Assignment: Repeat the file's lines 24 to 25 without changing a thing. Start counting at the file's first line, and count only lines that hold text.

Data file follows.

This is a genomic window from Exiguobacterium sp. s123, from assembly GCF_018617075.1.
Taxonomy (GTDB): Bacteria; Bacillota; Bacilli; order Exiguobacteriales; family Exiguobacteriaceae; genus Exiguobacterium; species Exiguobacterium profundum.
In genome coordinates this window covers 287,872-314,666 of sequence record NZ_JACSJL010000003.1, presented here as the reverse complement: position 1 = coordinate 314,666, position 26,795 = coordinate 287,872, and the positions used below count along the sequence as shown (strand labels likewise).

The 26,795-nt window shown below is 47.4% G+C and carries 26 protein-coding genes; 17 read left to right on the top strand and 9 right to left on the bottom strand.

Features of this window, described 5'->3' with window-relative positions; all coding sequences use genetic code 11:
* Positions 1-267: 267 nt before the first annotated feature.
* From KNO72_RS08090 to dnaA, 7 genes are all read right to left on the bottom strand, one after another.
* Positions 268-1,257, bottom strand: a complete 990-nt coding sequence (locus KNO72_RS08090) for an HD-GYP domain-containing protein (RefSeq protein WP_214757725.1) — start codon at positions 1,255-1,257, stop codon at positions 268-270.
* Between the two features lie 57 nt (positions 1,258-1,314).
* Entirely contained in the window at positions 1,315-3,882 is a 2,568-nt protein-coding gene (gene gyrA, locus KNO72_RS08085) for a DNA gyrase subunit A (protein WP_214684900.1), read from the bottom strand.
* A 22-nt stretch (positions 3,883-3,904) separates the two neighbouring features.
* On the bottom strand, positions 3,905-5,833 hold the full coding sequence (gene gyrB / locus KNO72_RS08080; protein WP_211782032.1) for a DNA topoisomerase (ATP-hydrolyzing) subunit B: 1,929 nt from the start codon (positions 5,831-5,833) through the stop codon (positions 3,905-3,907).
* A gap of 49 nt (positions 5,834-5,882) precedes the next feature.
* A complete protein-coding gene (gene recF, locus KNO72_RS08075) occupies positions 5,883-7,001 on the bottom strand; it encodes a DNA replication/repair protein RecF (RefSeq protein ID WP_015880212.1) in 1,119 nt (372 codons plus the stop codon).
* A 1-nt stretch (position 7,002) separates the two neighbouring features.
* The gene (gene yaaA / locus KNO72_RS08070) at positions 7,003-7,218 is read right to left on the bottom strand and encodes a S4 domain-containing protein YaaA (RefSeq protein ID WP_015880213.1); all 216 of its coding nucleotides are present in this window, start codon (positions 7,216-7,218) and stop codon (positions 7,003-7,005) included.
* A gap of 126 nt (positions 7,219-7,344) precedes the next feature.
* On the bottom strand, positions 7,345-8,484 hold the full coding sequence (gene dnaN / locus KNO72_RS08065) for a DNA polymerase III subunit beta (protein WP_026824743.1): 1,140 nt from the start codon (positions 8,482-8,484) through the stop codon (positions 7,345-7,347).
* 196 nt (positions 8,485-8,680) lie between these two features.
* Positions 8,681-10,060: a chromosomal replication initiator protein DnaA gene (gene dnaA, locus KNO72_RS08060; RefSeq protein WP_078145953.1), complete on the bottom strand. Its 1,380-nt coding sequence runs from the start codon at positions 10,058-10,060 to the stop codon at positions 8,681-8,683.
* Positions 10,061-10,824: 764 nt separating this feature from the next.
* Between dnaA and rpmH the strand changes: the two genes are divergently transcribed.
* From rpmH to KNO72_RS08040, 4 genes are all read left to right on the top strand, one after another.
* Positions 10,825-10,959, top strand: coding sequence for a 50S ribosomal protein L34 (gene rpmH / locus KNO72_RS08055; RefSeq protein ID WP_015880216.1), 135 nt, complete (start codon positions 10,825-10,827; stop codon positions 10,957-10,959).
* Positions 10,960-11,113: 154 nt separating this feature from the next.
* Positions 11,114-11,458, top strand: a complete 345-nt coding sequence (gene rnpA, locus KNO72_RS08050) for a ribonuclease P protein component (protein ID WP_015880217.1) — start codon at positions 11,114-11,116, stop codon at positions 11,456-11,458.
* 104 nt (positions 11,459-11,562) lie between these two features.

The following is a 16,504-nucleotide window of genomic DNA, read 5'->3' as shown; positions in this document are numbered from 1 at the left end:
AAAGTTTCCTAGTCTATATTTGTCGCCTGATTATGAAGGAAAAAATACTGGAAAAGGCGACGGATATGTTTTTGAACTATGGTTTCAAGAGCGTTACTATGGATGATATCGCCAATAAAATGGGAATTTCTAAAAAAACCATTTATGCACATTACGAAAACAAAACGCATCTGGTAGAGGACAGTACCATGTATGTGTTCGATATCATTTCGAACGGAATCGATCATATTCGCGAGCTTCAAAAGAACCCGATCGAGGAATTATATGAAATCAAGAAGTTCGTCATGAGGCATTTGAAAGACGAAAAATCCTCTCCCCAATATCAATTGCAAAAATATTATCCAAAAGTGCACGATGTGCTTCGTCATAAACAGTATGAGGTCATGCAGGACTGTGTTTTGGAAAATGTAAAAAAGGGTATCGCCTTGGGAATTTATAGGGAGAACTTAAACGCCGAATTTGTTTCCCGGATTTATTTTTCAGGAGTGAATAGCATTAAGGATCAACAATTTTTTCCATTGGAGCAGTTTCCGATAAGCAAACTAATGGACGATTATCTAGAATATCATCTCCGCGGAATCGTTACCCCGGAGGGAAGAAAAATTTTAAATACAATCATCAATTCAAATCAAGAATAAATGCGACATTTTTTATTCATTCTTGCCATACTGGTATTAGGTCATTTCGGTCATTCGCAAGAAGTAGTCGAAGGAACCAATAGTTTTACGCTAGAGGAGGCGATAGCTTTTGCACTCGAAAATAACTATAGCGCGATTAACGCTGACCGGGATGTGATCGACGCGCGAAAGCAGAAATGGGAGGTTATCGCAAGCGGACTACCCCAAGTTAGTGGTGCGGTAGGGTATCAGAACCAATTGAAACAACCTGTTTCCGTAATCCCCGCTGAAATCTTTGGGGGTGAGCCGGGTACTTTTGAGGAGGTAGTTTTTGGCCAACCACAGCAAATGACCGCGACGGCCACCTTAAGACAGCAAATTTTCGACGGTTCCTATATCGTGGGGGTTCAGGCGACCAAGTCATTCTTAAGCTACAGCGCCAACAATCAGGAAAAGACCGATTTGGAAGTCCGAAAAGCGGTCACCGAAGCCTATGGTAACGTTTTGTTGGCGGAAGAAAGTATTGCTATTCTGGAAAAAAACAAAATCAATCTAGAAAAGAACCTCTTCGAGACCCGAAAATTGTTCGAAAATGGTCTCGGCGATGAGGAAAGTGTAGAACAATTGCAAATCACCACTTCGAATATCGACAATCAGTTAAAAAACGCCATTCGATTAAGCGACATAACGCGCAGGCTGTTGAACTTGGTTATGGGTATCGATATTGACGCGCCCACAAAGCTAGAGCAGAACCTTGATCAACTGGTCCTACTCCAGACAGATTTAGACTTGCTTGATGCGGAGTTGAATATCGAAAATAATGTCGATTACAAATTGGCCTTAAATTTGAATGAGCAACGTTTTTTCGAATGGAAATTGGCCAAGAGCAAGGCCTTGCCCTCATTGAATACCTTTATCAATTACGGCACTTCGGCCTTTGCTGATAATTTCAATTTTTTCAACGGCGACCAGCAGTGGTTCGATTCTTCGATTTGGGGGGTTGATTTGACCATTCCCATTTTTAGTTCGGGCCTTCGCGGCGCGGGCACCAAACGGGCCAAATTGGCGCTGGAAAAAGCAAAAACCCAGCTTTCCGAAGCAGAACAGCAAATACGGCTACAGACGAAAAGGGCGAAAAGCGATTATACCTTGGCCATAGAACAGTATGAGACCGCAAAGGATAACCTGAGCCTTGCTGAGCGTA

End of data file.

* Positions 10,825-10,959, top strand: coding sequence for a 50S ribosomal protein L34 (gene rpmH / locus KNO72_RS08055; RefSeq protein ID WP_015880216.1), 135 nt, complete (start codon positions 10,825-10,827; stop codon positions 10,957-10,959).
* Positions 10,960-11,113: 154 nt separating this feature from the next.